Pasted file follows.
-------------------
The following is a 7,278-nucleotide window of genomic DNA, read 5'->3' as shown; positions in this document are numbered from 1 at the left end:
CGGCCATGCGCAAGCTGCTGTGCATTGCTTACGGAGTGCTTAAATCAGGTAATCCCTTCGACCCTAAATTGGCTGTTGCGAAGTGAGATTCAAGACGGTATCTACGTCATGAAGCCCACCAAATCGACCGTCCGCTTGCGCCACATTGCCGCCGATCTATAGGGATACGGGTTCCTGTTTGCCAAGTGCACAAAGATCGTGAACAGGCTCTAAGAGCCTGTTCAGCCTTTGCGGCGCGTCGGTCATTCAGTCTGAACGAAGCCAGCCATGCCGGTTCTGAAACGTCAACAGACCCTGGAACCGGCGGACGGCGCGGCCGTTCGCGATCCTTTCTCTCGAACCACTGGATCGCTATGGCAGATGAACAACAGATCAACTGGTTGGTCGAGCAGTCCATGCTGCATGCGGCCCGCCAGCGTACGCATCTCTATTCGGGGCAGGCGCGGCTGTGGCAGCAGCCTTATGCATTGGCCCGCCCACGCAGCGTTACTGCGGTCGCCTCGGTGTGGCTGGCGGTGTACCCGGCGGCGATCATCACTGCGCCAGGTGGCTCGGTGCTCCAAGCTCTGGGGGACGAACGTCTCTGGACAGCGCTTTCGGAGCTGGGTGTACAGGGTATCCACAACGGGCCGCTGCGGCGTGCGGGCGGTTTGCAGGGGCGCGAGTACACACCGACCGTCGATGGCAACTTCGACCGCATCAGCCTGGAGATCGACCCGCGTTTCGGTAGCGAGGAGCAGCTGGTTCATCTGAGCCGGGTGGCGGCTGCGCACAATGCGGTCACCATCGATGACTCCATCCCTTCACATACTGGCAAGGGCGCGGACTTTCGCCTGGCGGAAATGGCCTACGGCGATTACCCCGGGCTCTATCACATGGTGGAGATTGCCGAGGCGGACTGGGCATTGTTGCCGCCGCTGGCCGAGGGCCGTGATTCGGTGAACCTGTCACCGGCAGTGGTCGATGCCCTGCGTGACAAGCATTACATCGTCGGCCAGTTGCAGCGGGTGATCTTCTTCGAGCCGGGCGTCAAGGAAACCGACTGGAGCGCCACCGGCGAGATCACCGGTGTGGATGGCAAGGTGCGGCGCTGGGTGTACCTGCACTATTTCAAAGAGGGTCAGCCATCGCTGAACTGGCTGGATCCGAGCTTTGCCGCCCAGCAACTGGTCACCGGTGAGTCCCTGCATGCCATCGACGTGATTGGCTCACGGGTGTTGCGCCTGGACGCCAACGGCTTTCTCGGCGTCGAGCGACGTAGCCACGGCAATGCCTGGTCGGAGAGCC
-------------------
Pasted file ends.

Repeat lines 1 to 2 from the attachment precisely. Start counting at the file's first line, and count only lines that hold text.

The following is a 7,278-nucleotide window of genomic DNA, read 5'->3' as shown; positions in this document are numbered from 1 at the left end:
CGGCCATGCGCAAGCTGCTGTGCATTGCTTACGGAGTGCTTAAATCAGGTAATCCCTTCGACCCTAAATTGGCTGTTGCGAAGTGAGATTCAAGACGGTATCTACGTCATGAAGCCCACCAAATCGACCGTCCGCTTGCGCCACATTGCCGCCGATCTATAGGGATACGGGTTCCTGTTTGCCAAGTGCACAAAGATCGTGAACAGGCTCTAAGAGCCTGTTCAGCCTTTGCGGCGCGTCGGTCATTCAGTCTGAACGAAGCCAGCCATGCCGGTTCTGAAACGTCAACAGACCCTGGAACCGGCGGACGGCGCGGCCGTTCGCGATCCTTTCTCTCGAACCACTGGATCGCTATGGCAGATGAACAACAGATCAACTGGTTGGTCGAGCAGTCCATGCTGCATGCGGCCCGCCAGCGTACGCATCTCTATTCGGGGCAGGCGCGGCTGTGGCAGCAGCCTTATGCATTGGCCCGCCCACGCAGCGTTACTGCGGTCGCCTCGGTGTGGCTGGCGGTGTACCCGGCGGCGATCATCACTGCGCCAGGTGGCTCGGTGCTCCAAGCTCTGGGGGACGAACGTCTCTGGACAGCGCTTTCGGAGCTGGGTGTACAGGGTATCCACAACGGGCCGCTGCGGCGTGCGGGCGGTTTGCAGGGGCGCGAGTACACACCGACCGTCGATGGCAACTTCGACCGCATCAGCCTGGAGATCGACCCGCGTTTCGGTAGCGAGGAGCAGCTGGTTCATCTGAGCCGGGTGGCGGCTGCGCACAATGCGGTCACCATCGATGACTCCATCCCTTCACATACTGGCAAGGGCGCGGACTTTCGCCTGGCGGAAATGGCCTACGGCGATTACCCCGGGCTCTATCACATGGTGGAGATTGCCGAGGCGGACTGGGCATTGTTGCCGCCGCTGGCCGAGGGCCGTGATTCGGTGAACCTGTCACCGGCAGTGGTCGATGCCCTGCGTGACAAGCATTACATCGTCGGCCAGTTGCAGCGGGTGATCTTCTTCGAGCCGGGCGTCAAGGAAACCGACTGGAGCGCCACCGGCGAGATCACCGGTGTGGATGGCAAGGTGCGGCGCTGGGTGTACCTGCACTATTTCAAAGAGGGTCAGCCATCGCTGAACTGGCTGGATCCGAGCTTTGCCGCCCAGCAACTGGTCACCGGTGAGTCCCTGCATGCCATCGACGTGATTGGCTCACGGGTGTTGCGCCTGGACGCCAACGGCTTTCTCGGCGTCGAGCGACGTAGCCACGGCAATGCCTGGTCGGAGAGCC